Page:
Bernice King, the youngest daughter of Martin Luther King, Jr., encouraged New Hampshire to repeal the death penalty, saying that even though she lost her father and grandmother to murder, "I can’t accept the judgment that killers need to be killed, a practice that merely perpetuates the cycle of violence." She called the death penalty "unworthy of a civilized society," and warned that "retribution cannot light the way to the genuine healing that we need in the wake of heinous acts of violence." She also pointed to the number of people freed from death row after being exonerated as "evidence that mistakes can and do get made in a justice system run by fallible human beings." She invoked her father's message of nonviolence, quoting from his Nobel Prize acceptance speech, “'Nonviolence is the answer to the crucial political and moral questions of our time: the need for man to overcome oppression and violence without resorting to oppression and violence.'" Read her op-ed below.

Boston Bar Association Announces Opposition to Use of Federal Death Penalty

On January 7, the Boston Bar Association, representing more than 10,000 lawyers, released a statement opposing the use of the federal death penalty. The Association already had a longstanding position against the death penalty in state cases. Paul T. Dacier (pictured), the President of the Boston Bar, said, "Without equivocation, the death penalty has no place in the fair administration of justice and makes no sense on a practical level." The organization's new stance was based on a review of the death penalty by a working group chaired by retired Superior Court Judge Margaret Hinkle and Martin Murphy, a partner at Foley Hoag LLP. Murphy said, "The research we conducted confirms that death penalty prosecutions, including federal death penalty cases, are more expensive and time consuming, more subject to prolonged delays, and unlikely to produce a different result than where the prosecution seeks life without parole." The study also raised concerns about the "inevitability of error" in criminal cases.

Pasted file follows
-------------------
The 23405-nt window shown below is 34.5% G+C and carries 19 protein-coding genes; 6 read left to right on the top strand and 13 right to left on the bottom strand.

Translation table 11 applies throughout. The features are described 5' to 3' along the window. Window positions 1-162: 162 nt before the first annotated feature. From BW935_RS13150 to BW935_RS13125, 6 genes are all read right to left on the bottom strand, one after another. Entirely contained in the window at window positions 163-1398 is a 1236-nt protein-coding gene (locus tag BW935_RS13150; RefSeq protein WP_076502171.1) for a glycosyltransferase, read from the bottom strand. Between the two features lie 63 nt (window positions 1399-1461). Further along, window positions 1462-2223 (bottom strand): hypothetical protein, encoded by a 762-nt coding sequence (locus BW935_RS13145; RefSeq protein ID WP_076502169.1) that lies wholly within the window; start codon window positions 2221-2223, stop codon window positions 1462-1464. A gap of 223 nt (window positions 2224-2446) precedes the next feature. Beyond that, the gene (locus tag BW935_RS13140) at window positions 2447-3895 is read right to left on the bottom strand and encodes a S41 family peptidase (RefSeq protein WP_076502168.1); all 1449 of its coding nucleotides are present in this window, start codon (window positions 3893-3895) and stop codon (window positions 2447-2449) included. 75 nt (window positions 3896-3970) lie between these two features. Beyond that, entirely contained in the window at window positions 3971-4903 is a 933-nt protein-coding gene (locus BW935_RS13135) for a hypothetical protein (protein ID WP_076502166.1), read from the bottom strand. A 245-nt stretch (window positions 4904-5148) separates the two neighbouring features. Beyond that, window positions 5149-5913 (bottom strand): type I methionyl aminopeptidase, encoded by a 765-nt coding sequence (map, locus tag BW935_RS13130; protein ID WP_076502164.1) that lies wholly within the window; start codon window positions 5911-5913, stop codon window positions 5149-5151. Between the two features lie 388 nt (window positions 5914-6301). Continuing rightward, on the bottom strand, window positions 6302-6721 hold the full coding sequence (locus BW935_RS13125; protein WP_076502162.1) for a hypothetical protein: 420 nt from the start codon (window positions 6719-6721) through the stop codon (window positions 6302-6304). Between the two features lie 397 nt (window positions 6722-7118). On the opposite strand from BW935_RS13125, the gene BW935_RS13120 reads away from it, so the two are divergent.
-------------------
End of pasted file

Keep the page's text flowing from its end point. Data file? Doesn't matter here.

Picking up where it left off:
Former Gov. Bill Richardson Issues Human Rights Day Statement on International Decline of Death Penalty

December 10 is Human Rights Day, the 65th anniversary of the United Nations' adoption of the Universal Declaration of Human Rights. To mark this anniversary, former New Mexico Governor Bill Richardson (pictured) joined Federico Mayor, President of the International Commission Against the Death Penalty, in drawing attention to the steady decline internationally in the use of the death penalty. As governor, Richardson had signed New Mexico's death-penalty repeal bill in 2009. In an op-ed in the Global Post, Richardson and Mayor noted that, in the late 1970s, only 16 countries had completely abolished the death penalty. Today, 150 countries are abolitionist in law or in practice. In 2012, 111 countries supported a UN resolution calling for a global moratorium on executions. The authors stated that countries have ended capital punishment "because experience and evidence demonstrate that the death penalty is cruel, irrevocable and a violation of the right to life. It damages and poisons society by endorsing violence, and by causing injustice and suffering. It has no particular deterrent effect on violent crime, and in fact abolitionist nations often have lower murder rates than those that still execute." Read the full op-ed below.